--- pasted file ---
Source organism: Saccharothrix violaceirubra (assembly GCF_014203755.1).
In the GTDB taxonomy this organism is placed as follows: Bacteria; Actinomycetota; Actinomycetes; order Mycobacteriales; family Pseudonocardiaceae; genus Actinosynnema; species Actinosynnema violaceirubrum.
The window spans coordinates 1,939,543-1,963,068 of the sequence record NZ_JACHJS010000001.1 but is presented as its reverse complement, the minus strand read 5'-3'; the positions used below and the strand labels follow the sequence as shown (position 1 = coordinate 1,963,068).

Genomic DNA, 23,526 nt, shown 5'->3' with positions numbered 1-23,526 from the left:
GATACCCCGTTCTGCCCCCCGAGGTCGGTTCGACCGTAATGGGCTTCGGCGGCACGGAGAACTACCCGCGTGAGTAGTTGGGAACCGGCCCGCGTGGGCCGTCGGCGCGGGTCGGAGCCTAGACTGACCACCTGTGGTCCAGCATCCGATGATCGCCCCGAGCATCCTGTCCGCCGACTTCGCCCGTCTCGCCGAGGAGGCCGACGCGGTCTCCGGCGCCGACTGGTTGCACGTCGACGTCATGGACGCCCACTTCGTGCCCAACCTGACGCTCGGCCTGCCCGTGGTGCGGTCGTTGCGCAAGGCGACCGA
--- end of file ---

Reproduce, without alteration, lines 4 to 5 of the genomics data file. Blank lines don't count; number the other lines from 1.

Genomic DNA, 23,526 nt, shown 5'->3' with positions numbered 1-23,526 from the left:
GATACCCCGTTCTGCCCCCCGAGGTCGGTTCGACCGTAATGGGCTTCGGCGGCACGGAGAACTACCCGCGTGAGTAGTTGGGAACCGGCCCGCGTGGGCCGTCGGCGCGGGTCGGAGCCTAGACTGACCACCTGTGGTCCAGCATCCGATGATCGCCCCGAGCATCCTGTCCGCCGACTTCGCCCGTCTCGCCGAGGAGGCCGACGCGGTCTCCGGCGCCGACTGGTTGCACGTCGACGTCATGGACGCCCACTTCGTGCCCAACCTGACGCTCGGCCTGCCCGTGGTGCGGTCGTTGCGCAAGGCGACCGA